Have you ever heard an elevator pitch? It’s a one to two minute speech about your skills and your career path. While elevator pitches may be a thing of the past, networking is more important than ever. But it’s not just for career advancement! Networking is more about asking for guidance and direction, and using these tips below you can reshape your definition of networking and how to use it as a tool. 

What is networking?

Every interaction is a networking opportunity when you think about it. You may meet someone at the store who can fix a broken window later down the road. You can also meet professionals who can help you secure a new job. However, the best way to network is to create an intentional connection with a person, organization, or business where both parties benefit. Don’t just look for a way to get ahead, as networking to get ahead will just put you further behind.  

Top tips to network

  1. Treat every day as an interview – Jobs and volunteer positions require a letter of recommendation or reference. Treating every day like it’s an interview, and putting your best foot forward, ensures that your supervisors can positively account for your skills and work ethic.  
  2. Build bridges – Volunteers and employees cannot remain at a company forever. This is expected. But the terms under which you leave a company are yours to choose. In a world that is connected more than ever, leave companies on an amicable note. Be grateful for the experience gained. A graceless exit may be what stops you from making connections with professionals in your field.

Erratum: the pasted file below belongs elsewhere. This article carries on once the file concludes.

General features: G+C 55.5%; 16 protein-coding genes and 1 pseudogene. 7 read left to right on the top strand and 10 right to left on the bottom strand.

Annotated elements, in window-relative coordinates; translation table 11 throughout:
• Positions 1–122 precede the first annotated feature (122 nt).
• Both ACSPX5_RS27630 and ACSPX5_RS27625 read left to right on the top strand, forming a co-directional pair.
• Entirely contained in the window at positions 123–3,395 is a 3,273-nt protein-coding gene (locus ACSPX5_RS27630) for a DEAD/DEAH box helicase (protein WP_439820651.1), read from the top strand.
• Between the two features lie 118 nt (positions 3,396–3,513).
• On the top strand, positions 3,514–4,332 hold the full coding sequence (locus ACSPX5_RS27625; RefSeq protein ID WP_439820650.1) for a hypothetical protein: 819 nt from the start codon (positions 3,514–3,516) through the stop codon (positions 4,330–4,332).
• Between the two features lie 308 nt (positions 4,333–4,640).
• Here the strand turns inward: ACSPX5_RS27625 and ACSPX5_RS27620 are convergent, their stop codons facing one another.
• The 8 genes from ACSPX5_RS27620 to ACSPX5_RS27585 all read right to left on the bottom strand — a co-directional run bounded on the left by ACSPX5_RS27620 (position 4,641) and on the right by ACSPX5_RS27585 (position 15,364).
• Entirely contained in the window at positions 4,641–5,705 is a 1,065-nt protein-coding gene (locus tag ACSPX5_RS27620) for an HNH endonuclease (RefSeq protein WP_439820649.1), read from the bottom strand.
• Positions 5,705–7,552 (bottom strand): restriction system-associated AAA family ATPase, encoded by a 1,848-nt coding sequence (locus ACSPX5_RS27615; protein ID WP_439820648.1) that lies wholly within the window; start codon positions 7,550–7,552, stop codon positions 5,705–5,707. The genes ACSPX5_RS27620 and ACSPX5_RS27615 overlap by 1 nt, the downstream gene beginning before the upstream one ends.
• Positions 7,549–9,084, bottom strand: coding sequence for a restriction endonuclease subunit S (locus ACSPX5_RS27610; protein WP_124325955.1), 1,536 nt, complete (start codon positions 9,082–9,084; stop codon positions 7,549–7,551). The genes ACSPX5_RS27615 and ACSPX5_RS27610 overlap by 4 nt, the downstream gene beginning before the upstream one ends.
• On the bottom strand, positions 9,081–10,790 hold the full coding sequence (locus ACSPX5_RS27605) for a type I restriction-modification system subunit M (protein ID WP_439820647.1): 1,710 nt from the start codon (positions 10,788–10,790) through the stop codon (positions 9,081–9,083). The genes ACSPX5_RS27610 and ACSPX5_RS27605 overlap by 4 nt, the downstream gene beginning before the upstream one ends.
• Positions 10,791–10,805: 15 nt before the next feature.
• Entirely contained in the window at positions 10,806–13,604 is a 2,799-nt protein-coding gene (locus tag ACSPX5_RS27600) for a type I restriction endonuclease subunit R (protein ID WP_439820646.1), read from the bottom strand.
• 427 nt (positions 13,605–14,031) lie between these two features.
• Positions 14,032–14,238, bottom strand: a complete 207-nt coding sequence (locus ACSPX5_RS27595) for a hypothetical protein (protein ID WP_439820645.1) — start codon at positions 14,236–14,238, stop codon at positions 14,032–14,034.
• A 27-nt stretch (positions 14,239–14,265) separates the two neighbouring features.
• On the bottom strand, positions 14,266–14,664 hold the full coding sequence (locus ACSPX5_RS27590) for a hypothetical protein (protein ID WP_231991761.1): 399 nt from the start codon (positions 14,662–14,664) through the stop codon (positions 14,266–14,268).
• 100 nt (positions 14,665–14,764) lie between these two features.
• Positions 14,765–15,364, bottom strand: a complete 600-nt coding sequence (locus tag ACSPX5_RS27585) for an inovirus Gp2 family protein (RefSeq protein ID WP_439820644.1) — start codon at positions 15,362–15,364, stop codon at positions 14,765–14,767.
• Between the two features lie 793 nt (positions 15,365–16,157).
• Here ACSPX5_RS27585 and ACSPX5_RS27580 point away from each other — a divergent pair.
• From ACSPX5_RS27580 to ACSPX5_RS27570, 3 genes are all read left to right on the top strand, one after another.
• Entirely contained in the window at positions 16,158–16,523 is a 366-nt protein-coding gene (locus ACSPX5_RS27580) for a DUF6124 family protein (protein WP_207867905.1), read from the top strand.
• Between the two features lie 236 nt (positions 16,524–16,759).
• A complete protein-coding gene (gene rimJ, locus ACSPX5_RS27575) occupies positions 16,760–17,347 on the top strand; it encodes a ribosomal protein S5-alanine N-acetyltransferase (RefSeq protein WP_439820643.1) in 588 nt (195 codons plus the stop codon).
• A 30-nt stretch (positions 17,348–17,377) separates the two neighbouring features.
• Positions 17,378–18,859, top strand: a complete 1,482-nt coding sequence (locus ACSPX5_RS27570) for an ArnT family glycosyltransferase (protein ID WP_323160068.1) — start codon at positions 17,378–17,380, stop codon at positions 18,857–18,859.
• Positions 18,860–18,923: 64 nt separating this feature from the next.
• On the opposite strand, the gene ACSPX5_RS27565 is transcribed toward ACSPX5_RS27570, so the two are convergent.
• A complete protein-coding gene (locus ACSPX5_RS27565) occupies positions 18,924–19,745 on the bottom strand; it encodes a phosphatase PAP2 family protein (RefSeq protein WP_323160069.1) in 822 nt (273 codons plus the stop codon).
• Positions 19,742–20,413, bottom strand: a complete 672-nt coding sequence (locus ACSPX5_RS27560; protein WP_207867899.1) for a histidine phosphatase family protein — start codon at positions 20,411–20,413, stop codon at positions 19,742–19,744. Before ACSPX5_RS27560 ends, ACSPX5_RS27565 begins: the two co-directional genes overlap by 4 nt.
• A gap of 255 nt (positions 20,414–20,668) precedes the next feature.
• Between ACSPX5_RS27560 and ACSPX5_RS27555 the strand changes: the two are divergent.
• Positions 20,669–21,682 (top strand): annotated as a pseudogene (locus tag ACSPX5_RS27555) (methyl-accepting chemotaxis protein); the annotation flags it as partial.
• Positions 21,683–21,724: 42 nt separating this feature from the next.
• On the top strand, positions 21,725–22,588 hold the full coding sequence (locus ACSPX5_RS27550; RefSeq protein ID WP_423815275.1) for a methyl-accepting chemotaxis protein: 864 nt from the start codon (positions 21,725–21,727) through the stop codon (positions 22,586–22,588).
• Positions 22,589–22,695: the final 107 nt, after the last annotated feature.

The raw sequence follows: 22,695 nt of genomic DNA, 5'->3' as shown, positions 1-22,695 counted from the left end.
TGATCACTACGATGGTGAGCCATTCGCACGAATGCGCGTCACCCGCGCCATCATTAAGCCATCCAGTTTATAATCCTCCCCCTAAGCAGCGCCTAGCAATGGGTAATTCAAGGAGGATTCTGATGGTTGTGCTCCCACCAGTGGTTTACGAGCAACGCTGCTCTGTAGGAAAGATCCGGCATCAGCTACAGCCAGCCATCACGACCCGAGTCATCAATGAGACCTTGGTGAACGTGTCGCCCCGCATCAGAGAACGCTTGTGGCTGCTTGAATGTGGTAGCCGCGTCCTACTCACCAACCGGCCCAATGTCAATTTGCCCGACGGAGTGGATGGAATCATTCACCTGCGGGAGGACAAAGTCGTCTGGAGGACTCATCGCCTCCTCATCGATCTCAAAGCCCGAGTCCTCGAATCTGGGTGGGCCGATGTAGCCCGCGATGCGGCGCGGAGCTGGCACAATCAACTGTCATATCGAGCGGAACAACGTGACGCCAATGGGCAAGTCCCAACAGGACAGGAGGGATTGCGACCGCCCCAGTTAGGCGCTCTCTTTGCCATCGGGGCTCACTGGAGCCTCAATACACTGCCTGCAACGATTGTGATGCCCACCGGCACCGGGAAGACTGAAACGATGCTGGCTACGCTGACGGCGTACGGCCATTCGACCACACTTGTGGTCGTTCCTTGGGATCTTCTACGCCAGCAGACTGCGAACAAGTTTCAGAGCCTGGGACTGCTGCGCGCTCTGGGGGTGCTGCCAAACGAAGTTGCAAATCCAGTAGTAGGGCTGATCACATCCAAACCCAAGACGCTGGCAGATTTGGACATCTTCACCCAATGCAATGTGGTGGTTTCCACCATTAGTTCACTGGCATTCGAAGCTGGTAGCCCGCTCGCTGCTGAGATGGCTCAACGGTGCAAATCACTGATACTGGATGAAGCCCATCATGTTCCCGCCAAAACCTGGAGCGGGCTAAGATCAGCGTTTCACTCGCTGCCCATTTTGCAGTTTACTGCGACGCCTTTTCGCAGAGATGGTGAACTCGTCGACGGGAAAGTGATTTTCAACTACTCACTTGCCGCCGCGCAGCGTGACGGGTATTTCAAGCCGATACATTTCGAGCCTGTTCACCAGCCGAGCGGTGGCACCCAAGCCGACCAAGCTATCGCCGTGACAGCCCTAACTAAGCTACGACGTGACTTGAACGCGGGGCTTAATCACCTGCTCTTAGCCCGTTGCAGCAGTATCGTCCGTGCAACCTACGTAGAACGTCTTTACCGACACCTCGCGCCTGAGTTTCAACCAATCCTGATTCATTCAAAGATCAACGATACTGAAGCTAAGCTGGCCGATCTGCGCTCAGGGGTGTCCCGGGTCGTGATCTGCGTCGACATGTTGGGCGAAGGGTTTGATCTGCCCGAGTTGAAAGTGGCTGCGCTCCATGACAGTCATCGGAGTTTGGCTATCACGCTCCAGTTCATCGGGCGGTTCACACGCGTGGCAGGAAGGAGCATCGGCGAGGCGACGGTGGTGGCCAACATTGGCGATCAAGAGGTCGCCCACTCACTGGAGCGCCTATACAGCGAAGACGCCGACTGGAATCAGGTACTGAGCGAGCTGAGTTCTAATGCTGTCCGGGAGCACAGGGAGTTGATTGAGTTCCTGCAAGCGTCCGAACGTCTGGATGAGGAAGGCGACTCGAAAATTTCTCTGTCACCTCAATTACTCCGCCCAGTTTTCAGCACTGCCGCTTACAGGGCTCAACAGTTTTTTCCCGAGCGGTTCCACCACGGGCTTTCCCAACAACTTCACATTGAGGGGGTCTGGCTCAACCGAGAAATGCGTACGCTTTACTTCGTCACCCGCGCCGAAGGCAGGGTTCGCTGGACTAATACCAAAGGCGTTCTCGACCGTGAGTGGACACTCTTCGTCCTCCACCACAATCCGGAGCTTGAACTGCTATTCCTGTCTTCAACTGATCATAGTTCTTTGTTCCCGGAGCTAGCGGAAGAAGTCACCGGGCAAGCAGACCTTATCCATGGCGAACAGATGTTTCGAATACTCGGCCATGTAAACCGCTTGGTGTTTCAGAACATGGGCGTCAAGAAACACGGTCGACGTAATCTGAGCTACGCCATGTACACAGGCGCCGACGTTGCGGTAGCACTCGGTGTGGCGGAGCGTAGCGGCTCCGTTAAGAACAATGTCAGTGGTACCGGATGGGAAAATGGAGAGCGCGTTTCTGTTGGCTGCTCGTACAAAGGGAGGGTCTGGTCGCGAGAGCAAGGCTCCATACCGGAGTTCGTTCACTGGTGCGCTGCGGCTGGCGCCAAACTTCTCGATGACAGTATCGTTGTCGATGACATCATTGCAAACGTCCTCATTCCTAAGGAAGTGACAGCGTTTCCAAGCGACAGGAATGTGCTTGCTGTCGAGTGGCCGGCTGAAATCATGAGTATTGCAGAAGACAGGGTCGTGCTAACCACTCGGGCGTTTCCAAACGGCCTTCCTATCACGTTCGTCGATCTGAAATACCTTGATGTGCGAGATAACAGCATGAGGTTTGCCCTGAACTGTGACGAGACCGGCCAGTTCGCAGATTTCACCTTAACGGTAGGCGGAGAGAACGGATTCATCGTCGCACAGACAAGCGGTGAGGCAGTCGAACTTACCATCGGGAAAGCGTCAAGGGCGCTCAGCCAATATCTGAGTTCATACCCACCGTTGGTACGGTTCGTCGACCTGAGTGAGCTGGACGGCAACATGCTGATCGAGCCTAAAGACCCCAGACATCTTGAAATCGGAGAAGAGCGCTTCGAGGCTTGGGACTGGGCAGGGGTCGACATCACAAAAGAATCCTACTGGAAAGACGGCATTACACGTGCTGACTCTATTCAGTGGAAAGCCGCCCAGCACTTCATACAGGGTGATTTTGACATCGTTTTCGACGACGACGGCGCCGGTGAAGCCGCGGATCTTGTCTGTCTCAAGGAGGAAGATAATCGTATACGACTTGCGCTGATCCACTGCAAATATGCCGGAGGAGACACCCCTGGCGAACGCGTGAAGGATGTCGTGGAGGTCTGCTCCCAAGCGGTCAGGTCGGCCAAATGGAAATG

3. Look for connections – Create a LinkedIn profile and follow the companies you aspire to work for. Take in the company values, but also learn how you connect to their employees. This is your chance to bridge the gap, gain valuable experiences that the company values, and make connections.
  4. Join professional organizations – Organizations like SAVMA or AL!VE create opportunities to meet and learn from professionals in your field. They also give you a common ground in which to start a conversation. By putting yourself out there, you open yourself up to learning opportunities and occasions to share your knowledge.  
  5. Attend speaking engagements – Speakers at these events usually provide a way to contact them. Take advantage of that! Follow up with the speaker, even if it’s just a thank you message, to put yourself on their radar. You never know what connections they have or can help you make. 

Overall, seek to be useful in the relationships you build.  You can practice your networking skills at the SAVMA volunteer fair Thursday, September 16th from 4 to 7pm. Keep a lookout on SAVMA’s Facebook pages to see what organizations will be participating.

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